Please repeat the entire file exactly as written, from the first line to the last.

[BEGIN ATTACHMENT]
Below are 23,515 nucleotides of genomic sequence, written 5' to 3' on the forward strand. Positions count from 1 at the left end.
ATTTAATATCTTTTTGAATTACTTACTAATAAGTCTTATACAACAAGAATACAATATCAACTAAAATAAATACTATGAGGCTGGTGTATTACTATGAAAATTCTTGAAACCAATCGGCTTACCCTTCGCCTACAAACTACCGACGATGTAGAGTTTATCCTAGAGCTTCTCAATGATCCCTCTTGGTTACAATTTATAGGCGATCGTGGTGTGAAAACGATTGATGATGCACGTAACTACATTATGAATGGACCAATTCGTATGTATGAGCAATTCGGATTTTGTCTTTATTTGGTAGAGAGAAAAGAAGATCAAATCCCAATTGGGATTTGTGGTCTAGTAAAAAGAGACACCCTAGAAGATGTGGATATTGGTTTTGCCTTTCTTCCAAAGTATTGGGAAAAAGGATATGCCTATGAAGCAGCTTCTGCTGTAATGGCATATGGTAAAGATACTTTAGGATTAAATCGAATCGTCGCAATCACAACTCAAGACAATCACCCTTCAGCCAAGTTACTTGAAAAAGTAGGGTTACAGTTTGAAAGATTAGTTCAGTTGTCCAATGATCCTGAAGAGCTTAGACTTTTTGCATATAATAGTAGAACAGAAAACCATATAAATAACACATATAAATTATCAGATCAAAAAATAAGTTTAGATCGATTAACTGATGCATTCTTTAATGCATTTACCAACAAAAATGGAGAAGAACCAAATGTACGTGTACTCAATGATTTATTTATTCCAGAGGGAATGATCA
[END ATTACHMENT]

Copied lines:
Below are 23,515 nucleotides of genomic sequence, written 5' to 3' on the forward strand. Positions count from 1 at the left end.
ATTTAATATCTTTTTGAATTACTTACTAATAAGTCTTATACAACAAGAATACAATATCAACTAAAATAAATACTATGAGGCTGGTGTATTACTATGAAAATTCTTGAAACCAATCGGCTTACCCTTCGCCTACAAACTACCGACGATGTAGAGTTTATCCTAGAGCTTCTCAATGATCCCTCTTGGTTACAATTTATAGGCGATCGTGGTGTGAAAACGATTGATGATGCACGTAACTACATTATGAATGGACCAATTCGTATGTATGAGCAATTCGGATTTTGTCTTTATTTGGTAGAGAGAAAAGAAGATCAAATCCCAATTGGGATTTGTGGTCTAGTAAAAAGAGACACCCTAGAAGATGTGGATATTGGTTTTGCCTTTCTTCCAAAGTATTGGGAAAAAGGATATGCCTATGAAGCAGCTTCTGCTGTAATGGCATATGGTAAAGATACTTTAGGATTAAATCGAATCGTCGCAATCACAACTCAAGACAATCACCCTTCAGCCAAGTTACTTGAAAAAGTAGGGTTACAGTTTGAAAGATTAGTTCAGTTGTCCAATGATCCTGAAGAGCTTAGACTTTTTGCATATAATAGTAGAACAGAAAACCATATAAATAACACATATAAATTATCAGATCAAAAAATAAGTTTAGATCGATTAACTGATGCATTCTTTAATGCATTTACCAACAAAAATGGAGAAGAACCAAATGTACGTGTACTCAATGATTTATTTATTCCAGAGGGAATGATCA